Print Friendly, PDF & Email

Psalm 231NIV New International Version Translations
1 The LORD is my shepherd, I lack nothing. 2 He makes me lie down in green pastures, he leads me beside quiet waters, 3 he refreshes my soul. He guides me along the right paths for his name’s sake. 4 Even though I walk through the darkest valley, I will fear no evil, for you are with me; your rod and your staff, they comfort me. 5 You prepare a table before me in the presence of my enemies. You anoint my head with oil; my cup overflows. 6 Surely your goodness and love will follow me all the days of my life, and I will dwell in the house of the LORD forever.


It is not known when David wrote Psalm 23. Perhaps it was when his son Absalom tried to become king. During this time, David ran away. He went down to the River Jordan. He crossed it by the ford that called Jabbok and then went on to Gilead. There he met Barzillai, a shepherd. Barzillai gave David food and shelter. All this made David think. God was like a shepherd. God was like a guide. God was a good friend. David put these ideas into Psalm 23. Many people know this psalm better than they know than any other psalm.

Biblical Truths

Verses 1–2: God is like a shepherd. In Israel, sheep followed their shepherd. The man that wrote Psalm 23 said:

  • He makes me to lie down in green fields: these were fields where the grass was new. Green fields means that the sheep would find plenty to eat. And they would sleep easily.
  • He leads me to waters where I can rest: this was the best water. It was probably a well, not a river.

The shepherd leads the sheep to all that they need: food, rest and water. Jesus leads his people to all that they need. Remember – what we NEED is not always what we WANT.

Verses 3–4: God is like a guide. We do not know who led David to Barzillai. There was a guide. Just as the old shepherd Barzillai made David think about God, so the guide made David think about God. Some Christians think verses 3 and 4 are also about the shepherd and his sheep. Others think that it is about a guide. That guide led David through the wild places to where Barzillai lived. The two ideas are true. GOD IS LIKE A GUIDE. GOD IS ALSO LIKE A SHEPHERD. The valley of the River Jabbok was very dark. But with God as guide and shepherd David was safe. God brought David through the shadow of death. He will do the same for us – if we believe in Jesus. We must all die. It is a great help to know that:

  • Jesus died and God raised him from the dead
  • if we believe in Jesus God will raise us from the dead

Verses 5–6: God is like a friend. Psalm 23:1-4 is about life on earth. Psalm 23:5-6 is about life in heaven. In the psalm, Barzillai made a great dinner for David. He poured oil, from plants, on David’s head. This was usual in those days. He gave David wine to drink. It made David feel very happy. But it also made David think this: I WILL ALWAYS LIVE WITH MY GOD. It is the same for us. If we believe in Jesus we can say, “I will always live in the house of the LORD.”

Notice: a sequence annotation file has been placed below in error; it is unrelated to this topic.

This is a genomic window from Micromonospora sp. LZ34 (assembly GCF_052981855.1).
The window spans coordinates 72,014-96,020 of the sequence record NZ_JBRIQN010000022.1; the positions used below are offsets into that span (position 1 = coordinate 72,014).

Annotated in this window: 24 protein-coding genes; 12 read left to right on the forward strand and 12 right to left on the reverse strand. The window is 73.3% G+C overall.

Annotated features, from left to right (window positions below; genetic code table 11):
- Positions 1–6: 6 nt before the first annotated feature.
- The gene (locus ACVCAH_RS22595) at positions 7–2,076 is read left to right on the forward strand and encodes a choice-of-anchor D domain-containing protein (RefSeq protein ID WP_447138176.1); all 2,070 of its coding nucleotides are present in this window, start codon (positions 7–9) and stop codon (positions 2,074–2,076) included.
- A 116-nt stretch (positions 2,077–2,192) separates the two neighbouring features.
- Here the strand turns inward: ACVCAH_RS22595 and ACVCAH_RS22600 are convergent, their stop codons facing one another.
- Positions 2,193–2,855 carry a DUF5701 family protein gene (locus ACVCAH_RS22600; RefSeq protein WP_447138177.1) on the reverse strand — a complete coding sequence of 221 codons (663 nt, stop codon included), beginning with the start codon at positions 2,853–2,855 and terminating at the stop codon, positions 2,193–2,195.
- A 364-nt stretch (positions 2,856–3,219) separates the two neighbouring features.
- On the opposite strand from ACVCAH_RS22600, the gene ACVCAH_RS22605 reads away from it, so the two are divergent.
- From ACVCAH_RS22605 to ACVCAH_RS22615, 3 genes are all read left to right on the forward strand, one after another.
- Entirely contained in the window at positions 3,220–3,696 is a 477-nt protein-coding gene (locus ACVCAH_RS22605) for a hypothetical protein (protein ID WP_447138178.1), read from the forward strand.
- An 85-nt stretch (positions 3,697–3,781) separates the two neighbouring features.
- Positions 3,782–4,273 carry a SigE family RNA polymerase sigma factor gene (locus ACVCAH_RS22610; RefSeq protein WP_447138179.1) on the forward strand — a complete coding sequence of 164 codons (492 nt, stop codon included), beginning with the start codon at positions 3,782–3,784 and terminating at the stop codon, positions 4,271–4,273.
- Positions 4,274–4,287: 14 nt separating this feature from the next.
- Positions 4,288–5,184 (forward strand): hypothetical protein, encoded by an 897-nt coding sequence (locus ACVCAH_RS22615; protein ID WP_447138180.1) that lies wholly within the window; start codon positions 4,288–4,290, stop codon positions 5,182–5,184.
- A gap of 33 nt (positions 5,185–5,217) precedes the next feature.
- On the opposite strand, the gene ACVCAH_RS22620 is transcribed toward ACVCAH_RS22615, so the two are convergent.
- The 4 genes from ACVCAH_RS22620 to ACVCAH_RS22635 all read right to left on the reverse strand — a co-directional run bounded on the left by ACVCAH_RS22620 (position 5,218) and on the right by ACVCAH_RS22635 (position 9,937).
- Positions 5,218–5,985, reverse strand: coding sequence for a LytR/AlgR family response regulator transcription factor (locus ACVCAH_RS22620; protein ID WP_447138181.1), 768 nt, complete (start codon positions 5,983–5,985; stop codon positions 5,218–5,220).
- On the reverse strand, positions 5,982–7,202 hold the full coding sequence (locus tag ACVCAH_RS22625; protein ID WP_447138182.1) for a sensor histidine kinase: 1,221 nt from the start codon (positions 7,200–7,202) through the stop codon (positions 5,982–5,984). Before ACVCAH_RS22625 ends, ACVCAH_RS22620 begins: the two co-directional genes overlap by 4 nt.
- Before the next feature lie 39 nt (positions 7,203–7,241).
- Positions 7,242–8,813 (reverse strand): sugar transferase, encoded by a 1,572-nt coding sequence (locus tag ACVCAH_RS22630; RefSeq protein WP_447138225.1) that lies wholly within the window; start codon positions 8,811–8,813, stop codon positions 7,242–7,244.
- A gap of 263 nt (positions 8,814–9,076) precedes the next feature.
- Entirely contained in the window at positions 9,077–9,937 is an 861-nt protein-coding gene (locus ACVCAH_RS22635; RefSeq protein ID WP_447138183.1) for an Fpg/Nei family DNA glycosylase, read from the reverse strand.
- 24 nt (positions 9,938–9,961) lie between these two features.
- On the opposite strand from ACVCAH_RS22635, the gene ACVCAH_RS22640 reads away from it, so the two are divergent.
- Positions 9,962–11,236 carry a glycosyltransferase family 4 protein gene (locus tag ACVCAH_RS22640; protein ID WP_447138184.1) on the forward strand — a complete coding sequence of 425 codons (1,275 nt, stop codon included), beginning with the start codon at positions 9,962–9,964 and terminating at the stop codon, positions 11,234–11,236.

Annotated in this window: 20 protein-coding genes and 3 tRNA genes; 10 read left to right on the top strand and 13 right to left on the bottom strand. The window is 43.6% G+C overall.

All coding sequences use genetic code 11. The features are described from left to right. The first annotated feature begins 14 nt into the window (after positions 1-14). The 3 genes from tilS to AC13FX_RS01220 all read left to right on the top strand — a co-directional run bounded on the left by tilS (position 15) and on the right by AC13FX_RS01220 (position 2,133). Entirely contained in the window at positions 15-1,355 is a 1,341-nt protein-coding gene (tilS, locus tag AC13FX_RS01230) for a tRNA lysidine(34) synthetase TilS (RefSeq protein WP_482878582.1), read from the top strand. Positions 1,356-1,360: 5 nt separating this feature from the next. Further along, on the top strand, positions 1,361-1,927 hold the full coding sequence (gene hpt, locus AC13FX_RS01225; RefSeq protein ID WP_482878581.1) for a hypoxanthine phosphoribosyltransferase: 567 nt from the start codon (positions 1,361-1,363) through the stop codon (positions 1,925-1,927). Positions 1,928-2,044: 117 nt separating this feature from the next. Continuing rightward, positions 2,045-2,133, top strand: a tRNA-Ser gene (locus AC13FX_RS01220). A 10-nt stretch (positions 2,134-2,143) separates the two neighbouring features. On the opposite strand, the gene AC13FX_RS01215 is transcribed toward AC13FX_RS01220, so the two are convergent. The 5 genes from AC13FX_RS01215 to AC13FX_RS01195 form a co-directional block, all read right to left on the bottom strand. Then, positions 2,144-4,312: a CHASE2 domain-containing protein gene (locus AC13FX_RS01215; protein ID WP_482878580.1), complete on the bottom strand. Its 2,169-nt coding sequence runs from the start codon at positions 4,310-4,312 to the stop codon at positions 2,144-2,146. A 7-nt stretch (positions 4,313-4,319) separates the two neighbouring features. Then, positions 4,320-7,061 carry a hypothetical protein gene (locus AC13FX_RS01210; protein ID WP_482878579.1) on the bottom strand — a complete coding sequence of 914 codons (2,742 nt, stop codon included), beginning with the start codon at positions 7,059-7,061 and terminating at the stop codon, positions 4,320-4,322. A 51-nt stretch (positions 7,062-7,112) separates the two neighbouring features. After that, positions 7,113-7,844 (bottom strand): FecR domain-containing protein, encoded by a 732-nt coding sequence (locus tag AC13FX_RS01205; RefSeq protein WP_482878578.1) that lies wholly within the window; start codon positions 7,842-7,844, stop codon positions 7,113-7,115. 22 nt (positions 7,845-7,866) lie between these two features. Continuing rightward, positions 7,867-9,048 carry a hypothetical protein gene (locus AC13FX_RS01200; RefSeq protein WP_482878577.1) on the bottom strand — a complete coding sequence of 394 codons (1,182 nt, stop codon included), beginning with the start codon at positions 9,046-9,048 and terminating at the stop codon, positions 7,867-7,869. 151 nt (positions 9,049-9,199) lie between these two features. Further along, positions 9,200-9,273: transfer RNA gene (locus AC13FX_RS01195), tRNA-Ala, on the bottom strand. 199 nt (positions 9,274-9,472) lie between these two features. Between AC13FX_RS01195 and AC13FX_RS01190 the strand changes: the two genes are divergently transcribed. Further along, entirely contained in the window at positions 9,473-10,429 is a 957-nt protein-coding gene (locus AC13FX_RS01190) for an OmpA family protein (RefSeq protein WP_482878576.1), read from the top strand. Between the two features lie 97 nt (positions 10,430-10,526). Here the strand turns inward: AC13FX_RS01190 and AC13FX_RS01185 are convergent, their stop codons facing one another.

Items for Discussion

  •  What was the impact of Barzillai’s act of kindness on David?
  • How would you interpret the words, “he makes me lie down in green pastures?
  • What other kinds of places might the sheep pick to wander to – how are sheep similar to people?
  • How would you describe “quiet waters” in your life?
  • Discuss the differences between a “rod and a staff” — How does God use both to give us hope?
  • What characteristics of God can we find in David’s psalm?
  • What parts of this psalm refer to life here and now on earth and what parts refer to our life in heaven?
  • What are the benefits to your life when you place your trust in God?


Romans 15:13
13 May the God of hope fill you with all joy and peace as you trust in him, so that you may overflow with hope by the power of the Holy Spirit.


The scope or design of the apostle in writing to the Romans appears to have been, to answer the unbelieving, and to teach the believing Jew; to confirm the Christian and to convert the idolatrous Gentile; and to show the Gentile convert as equal with the Jewish, in respect of his religious condition, and his rank in the Divine favor. These several designs are brought into on view, by opposing or arguing with the infidel or unbelieving Jew, in favor of the Christian or believing Gentile. The way of a sinner’s acceptance with God, or justification in his sight, merely by grace, through faith in the righteousness of Christ, without distinction of nations, is plainly stated. This doctrine is cleared from the objections raised by Judaizing Christians, who were for making terms of acceptance with God by a mixture of the law and the gospel, and for shutting out the Gentiles from any share in the blessings of salvation brought in by the Messiah. In the conclusion, holiness is further enforced by practical exhortations.

Bible Truths4

Now the God of hope – A glorious title of God, but till now unknown to the heathens; for their goddess Hope, like their other idols, was nothing; whose temple at Rome was burned by lightning. It was, indeed, built again not long after, but was again burned to the ground.

Items for Discussion

  • As mankind’s greatest pursuit, how is peace and joy found?
    • As the world tells us
    • As the Apostle Paul tells us
  • What is the weakness in the world’s advice for finding peace and joy?
  • Can peace and joy be found in this world or do we have to wait for the next world?
  • What happens to people when they have no hope?
  • Is Paul saying that to have hope in this world, we must have the help of the Holy Spirit?
    • If so, how would you seek the Holy Spirit?
    • If not, then what would the role of the Holy Spirit be in a person’s life?

Discussion Challenge

  • How do you help others hope?